Recently, I received an email from a man who asked me, "I was also curious how you would describe the difference between fundamentalists and evangelicals, particularly conservative evangelicals."
As I told him, there is no way to make full clarification of this in an email; so too, there is no way to do full justice to this question even in a Coffee Talk, but I think it is important for Christians to at least know some basic distinctions so that we can begin to understand each other.
So, in this CT, and maybe in ones to come, I will attempt to make some clarifications about certain terms and titles. I think that the terms Fundamentalist and Evangelical are good ones to start with.
The problem with terms is that they are not static. They can change in meaning over the years as people abuse them. Also, a person who has been a Christian for the last 20 or 30 years and who has not studied Christian history may not even know that the term Fundamentalist was once the favored term by Bible believing Christians.
R. A. Torrey (educated at Yale and the former superintendent of Moody Bible Institute and former dean of Biola University) served as editor of the last two volumes of a four-volume set called The Fundamentals (now published by Baker Book House). In the preface of this four-volume work, Torrey wrote that in 1909 two Christian laymen funded an ambitious project "that would set forth the fundamentals of the Christian faith." This project culminated in a 12-volume set that was sent free of charge to pastors, missionaries, Sunday school superintendents, and others engaged in Christian work.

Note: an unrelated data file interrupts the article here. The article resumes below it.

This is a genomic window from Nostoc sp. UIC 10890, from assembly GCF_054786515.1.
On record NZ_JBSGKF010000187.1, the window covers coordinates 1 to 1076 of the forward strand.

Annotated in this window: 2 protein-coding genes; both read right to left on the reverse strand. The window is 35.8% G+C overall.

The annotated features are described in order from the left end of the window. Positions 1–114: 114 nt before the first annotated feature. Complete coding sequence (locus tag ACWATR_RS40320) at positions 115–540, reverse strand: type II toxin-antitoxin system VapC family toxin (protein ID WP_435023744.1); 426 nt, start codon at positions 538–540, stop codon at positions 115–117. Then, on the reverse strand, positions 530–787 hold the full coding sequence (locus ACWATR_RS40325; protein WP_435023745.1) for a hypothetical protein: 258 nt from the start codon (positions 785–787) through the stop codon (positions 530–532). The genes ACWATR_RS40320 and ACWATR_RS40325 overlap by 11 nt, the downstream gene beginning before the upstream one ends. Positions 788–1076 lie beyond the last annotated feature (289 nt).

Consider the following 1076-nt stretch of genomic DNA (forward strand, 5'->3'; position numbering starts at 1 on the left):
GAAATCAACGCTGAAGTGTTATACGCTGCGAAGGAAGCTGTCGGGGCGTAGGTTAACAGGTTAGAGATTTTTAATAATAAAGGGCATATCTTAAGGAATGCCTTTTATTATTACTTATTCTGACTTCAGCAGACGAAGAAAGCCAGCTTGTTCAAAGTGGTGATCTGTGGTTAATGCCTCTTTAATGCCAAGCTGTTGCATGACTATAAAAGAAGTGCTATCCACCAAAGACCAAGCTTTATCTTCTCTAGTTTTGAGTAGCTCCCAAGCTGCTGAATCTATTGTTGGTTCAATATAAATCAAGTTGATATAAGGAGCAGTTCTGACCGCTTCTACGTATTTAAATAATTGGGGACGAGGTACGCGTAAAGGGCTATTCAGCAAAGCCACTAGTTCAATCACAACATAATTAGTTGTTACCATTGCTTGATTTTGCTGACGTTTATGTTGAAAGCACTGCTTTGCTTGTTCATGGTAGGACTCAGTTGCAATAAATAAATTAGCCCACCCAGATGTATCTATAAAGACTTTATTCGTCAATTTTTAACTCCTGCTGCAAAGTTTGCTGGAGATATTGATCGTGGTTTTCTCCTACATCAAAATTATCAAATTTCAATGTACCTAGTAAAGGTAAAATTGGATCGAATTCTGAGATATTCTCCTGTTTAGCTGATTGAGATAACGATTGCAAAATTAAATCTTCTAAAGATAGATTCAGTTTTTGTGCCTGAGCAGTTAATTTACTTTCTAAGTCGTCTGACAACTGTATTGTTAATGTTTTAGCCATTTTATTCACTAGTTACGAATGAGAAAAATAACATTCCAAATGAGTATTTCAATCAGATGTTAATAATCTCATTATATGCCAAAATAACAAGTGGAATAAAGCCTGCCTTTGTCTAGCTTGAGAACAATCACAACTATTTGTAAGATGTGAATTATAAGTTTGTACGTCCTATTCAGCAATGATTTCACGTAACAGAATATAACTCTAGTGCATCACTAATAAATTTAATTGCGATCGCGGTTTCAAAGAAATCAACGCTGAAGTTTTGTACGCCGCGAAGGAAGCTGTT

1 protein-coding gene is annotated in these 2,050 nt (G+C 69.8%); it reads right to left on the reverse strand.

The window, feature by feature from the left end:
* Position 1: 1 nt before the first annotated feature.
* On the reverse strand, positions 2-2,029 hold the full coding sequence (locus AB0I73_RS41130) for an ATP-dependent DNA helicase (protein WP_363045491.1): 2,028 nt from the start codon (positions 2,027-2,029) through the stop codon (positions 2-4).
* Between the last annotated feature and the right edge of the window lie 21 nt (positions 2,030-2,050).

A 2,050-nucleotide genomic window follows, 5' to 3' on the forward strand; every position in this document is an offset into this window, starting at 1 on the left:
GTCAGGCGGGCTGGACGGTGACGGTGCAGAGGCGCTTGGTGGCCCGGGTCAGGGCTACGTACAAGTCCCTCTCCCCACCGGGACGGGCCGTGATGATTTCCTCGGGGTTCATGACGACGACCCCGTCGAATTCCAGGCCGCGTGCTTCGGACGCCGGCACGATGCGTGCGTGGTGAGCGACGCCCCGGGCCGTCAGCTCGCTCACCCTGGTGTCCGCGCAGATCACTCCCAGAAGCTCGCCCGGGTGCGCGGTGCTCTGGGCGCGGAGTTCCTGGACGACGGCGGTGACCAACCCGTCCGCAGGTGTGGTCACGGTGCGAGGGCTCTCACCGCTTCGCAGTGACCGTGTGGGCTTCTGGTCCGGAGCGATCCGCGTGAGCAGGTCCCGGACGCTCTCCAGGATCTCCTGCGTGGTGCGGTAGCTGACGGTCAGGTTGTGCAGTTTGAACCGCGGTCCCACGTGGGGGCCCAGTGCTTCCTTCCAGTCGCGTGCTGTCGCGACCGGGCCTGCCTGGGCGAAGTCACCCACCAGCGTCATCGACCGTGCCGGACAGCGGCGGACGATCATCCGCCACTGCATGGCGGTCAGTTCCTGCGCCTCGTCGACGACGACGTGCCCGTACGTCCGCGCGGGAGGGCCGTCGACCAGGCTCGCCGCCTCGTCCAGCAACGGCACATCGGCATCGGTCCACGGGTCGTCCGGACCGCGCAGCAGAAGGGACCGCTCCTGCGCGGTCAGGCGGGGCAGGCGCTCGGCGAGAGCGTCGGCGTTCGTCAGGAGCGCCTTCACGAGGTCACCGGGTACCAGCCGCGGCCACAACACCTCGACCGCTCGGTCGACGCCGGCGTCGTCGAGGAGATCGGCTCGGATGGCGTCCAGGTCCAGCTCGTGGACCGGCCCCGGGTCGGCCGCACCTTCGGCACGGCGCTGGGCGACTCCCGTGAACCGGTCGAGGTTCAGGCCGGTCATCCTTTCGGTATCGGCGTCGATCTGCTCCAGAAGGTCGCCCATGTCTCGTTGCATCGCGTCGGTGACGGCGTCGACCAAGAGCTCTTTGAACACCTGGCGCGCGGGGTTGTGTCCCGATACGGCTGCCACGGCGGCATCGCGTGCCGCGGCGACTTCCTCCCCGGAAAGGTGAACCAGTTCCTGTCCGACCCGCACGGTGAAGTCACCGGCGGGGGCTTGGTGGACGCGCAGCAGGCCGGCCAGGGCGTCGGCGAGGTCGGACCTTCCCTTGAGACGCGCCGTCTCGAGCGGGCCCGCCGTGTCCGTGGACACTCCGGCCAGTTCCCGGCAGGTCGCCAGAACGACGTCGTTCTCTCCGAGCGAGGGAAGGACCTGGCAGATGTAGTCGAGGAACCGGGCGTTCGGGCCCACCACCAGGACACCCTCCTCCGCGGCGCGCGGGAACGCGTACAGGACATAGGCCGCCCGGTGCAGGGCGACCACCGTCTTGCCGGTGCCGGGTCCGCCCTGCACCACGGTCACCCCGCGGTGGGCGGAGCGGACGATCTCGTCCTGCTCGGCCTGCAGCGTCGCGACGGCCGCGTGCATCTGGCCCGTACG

You see, it was during this time that theological liberalism was gaining much ground in the church, and people were being taught that the Bible was a fairy tale book of myths and legends. These liberals denied the deity of Christ, and dismissed his substitutionary death for our sins. So, some Bible-believing people worked very hard to set forth a written document that would clearly explain the fundamentals of the Christian faith (i.e., orthodox doctrines). Some have summarized these fundamentals into six primary doctrines of the Christian faith.
Here they are (in my words):
1. "C" - Jesus Christ: The deity of Jesus Christ (including His virgin birth), and without ceasing to be God, He became man in order that He might reveal God and redeem sinful man.